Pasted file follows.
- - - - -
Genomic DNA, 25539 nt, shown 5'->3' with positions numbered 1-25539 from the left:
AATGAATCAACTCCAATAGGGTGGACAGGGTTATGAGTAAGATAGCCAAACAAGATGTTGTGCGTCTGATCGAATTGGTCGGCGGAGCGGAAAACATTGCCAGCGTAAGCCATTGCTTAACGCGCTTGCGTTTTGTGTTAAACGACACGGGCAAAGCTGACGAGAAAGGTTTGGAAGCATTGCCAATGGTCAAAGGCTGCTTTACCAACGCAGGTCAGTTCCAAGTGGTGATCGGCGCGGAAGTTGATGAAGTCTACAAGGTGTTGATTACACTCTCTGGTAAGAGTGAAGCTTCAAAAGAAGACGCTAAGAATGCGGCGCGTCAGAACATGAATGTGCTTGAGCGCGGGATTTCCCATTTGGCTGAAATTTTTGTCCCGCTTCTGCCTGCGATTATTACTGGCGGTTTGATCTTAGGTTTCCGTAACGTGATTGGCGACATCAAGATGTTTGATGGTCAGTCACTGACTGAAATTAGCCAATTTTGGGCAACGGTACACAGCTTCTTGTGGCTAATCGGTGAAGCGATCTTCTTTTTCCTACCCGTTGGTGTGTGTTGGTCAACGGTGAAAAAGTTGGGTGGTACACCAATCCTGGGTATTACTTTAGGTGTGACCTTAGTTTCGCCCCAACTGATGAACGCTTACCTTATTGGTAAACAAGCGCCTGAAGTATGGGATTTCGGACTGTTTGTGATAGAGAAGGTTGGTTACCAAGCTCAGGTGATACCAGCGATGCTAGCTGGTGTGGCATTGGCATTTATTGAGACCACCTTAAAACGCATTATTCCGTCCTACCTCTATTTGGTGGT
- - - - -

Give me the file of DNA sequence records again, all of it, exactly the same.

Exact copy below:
Genomic DNA, 25539 nt, shown 5'->3' with positions numbered 1-25539 from the left:
AATGAATCAACTCCAATAGGGTGGACAGGGTTATGAGTAAGATAGCCAAACAAGATGTTGTGCGTCTGATCGAATTGGTCGGCGGAGCGGAAAACATTGCCAGCGTAAGCCATTGCTTAACGCGCTTGCGTTTTGTGTTAAACGACACGGGCAAAGCTGACGAGAAAGGTTTGGAAGCATTGCCAATGGTCAAAGGCTGCTTTACCAACGCAGGTCAGTTCCAAGTGGTGATCGGCGCGGAAGTTGATGAAGTCTACAAGGTGTTGATTACACTCTCTGGTAAGAGTGAAGCTTCAAAAGAAGACGCTAAGAATGCGGCGCGTCAGAACATGAATGTGCTTGAGCGCGGGATTTCCCATTTGGCTGAAATTTTTGTCCCGCTTCTGCCTGCGATTATTACTGGCGGTTTGATCTTAGGTTTCCGTAACGTGATTGGCGACATCAAGATGTTTGATGGTCAGTCACTGACTGAAATTAGCCAATTTTGGGCAACGGTACACAGCTTCTTGTGGCTAATCGGTGAAGCGATCTTCTTTTTCCTACCCGTTGGTGTGTGTTGGTCAACGGTGAAAAAGTTGGGTGGTACACCAATCCTGGGTATTACTTTAGGTGTGACCTTAGTTTCGCCCCAACTGATGAACGCTTACCTTATTGGTAAACAAGCGCCTGAAGTATGGGATTTCGGACTGTTTGTGATAGAGAAGGTTGGTTACCAAGCTCAGGTGATACCAGCGATGCTAGCTGGTGTGGCATTGGCATTTATTGAGACCACCTTAAAACGCATTATTCCGTCCTACCTCTATTTGGTGGT